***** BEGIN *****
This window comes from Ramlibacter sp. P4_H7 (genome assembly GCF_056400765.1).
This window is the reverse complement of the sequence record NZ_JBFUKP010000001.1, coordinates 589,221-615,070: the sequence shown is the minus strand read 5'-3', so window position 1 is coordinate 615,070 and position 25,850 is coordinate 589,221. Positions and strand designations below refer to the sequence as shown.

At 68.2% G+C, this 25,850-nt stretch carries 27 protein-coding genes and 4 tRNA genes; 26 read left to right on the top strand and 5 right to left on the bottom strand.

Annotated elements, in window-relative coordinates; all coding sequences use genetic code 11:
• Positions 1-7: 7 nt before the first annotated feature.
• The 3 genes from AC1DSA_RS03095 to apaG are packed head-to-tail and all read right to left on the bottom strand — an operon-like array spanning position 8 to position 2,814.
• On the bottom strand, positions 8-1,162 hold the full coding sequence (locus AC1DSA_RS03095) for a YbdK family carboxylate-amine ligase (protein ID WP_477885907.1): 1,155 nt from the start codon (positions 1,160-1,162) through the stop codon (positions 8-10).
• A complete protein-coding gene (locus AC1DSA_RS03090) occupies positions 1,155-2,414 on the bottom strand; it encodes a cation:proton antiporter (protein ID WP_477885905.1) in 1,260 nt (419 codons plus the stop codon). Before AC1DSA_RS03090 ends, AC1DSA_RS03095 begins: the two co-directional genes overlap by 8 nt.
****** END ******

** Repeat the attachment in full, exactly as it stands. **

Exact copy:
This window comes from Ramlibacter sp. P4_H7 (genome assembly GCF_056400765.1).
This window is the reverse complement of the sequence record NZ_JBFUKP010000001.1, coordinates 589,221-615,070: the sequence shown is the minus strand read 5'-3', so window position 1 is coordinate 615,070 and position 25,850 is coordinate 589,221. Positions and strand designations below refer to the sequence as shown.

At 68.2% G+C, this 25,850-nt stretch carries 27 protein-coding genes and 4 tRNA genes; 26 read left to right on the top strand and 5 right to left on the bottom strand.

Annotated elements, in window-relative coordinates; all coding sequences use genetic code 11:
• Positions 1-7: 7 nt before the first annotated feature.
• The 3 genes from AC1DSA_RS03095 to apaG are packed head-to-tail and all read right to left on the bottom strand — an operon-like array spanning position 8 to position 2,814.
• On the bottom strand, positions 8-1,162 hold the full coding sequence (locus AC1DSA_RS03095) for a YbdK family carboxylate-amine ligase (protein ID WP_477885907.1): 1,155 nt from the start codon (positions 1,160-1,162) through the stop codon (positions 8-10).
• A complete protein-coding gene (locus AC1DSA_RS03090) occupies positions 1,155-2,414 on the bottom strand; it encodes a cation:proton antiporter (protein ID WP_477885905.1) in 1,260 nt (419 codons plus the stop codon). Before AC1DSA_RS03090 ends, AC1DSA_RS03095 begins: the two co-directional genes overlap by 8 nt.